Finance: Engine room vs boardroom

Management accountants are on a roll. Time to rationalise the training?
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The Independent Culture
IGNORE FOR the moment the need to rationalise the governance of accountancy, and it is hard to see why the Chartered Institute of Management Accountants (Cima) is even considering throwing in its lot with the Association of Chartered Certified Accountants (Acca) and the Chartered Institute of Public Finance and Accountancy (Cipfa).

By common consent, the management accountants are on a roll. Chartered accountants have tended to look down on a qualification that is associated with factory floors and the engine rooms, rather than boardrooms, of business. But leading firms are now starting to share the views of the recruitment consultants who have for some time been stressing the value of management accountancy to a whole range of businesses.

With the Institute of Chartered Accountants' latest plans to update its training syllabus in danger of being jeopardised by the traditionalists, at least one executive with a Big Five firm has let it be known that his operation would be interested in shifting numbers from the institute's training scheme if a viable alternative emerged.

Such views are a vindication of the vision of Peter Layhe, president of Cima, to create out of his organisation, Acca and Cipfa, a body that can rival the institute in size and influence.

However, it is fair to say that the most attractive specialisms would be likely to be management accountancy. The certified qualification is hugely popular overseas, but tends to be regarded in the UK as a second fiddle to the Institute's, and the transformation of public sector accounting into something closer to that practised in the private sector may be reducing the need for a full-blown separate qualification.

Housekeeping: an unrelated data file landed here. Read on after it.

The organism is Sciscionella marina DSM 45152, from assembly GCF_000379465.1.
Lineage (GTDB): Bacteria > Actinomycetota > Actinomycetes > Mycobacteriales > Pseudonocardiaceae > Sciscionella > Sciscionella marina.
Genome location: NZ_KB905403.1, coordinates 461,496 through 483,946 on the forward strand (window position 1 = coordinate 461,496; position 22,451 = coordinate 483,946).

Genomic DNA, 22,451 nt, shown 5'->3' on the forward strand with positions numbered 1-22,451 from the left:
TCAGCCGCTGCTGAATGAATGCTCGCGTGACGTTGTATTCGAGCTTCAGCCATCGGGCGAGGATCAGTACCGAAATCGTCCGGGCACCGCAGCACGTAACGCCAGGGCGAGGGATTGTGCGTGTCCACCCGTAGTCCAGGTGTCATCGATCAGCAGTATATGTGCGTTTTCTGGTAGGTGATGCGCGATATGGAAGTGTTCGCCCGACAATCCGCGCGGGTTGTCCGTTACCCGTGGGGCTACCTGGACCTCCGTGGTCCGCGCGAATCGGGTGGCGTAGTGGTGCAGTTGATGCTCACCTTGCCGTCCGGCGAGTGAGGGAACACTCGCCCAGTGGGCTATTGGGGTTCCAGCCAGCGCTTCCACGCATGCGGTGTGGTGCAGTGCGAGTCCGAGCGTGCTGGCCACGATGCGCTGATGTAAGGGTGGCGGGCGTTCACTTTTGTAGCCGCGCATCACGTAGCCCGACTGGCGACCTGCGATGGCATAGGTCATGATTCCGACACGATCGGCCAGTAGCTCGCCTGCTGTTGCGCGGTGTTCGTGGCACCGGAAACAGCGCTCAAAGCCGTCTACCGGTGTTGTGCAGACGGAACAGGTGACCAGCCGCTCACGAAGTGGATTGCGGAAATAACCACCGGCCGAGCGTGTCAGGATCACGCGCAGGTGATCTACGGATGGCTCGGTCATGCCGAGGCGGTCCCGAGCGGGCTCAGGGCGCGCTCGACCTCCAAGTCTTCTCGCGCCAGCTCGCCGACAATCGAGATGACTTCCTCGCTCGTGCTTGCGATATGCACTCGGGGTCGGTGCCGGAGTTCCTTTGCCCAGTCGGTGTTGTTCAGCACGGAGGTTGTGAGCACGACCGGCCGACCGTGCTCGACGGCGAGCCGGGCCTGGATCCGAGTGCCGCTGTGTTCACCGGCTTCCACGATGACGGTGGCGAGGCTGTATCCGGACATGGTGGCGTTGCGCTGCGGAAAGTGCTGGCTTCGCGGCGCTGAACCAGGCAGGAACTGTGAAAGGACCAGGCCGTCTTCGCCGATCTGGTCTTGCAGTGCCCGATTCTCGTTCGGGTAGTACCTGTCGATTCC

But management accountancy is, as James Wheeler, chief executive of Hewitson- Walker, points out, popular "in the market at large". By which he means business as a whole, as opposed to the "mini-markets" of the City and public practice.

But, he adds, even investment banks have begun taking on graduates with the aim of putting them through management accountancy training because they have not been totally satisfied with newly qualified chartered accountants.

All these organisations are seeing the high "added value" in the report- writing skills, budgeting and analysis - combined with practical IT skills - that are the management accountant's stock-in-trade.

Jeff Grout, managing director of Robert Half International, says that the popularity of the qualification is largely a "reflection of the changing role of the accountant". The chartered accountant's training may be more rigorous, but the management accountant is reckoned to be "more practical, more commercial and more relevant".

But it is not just employers who are seeing the value of the qualification. Recruitment consultants report that many graduates who previously would unthinkingly have gone off to the top firms, even if they intended to go into business later, are now opting to go straight there.

People are making a "much more balanced decision about whether to go through chartered accountancy or to go out into the big wide world", says Mr Wheeler.

Mr Grout agrees. There is, he says, a growing appreciation that they may get a wider education through Cima than through the chartered route - though he adds that, highly rated as the management accountancy qualification is in Britain, it is not nearly as well known overseas as the chartered. In an effort to correct this, his company is organising seminars in European cities to explain the role of management accountants.

If foreign companies get that message, then his conviction that management accountancy is "the passport to a career in business" can be borne out.

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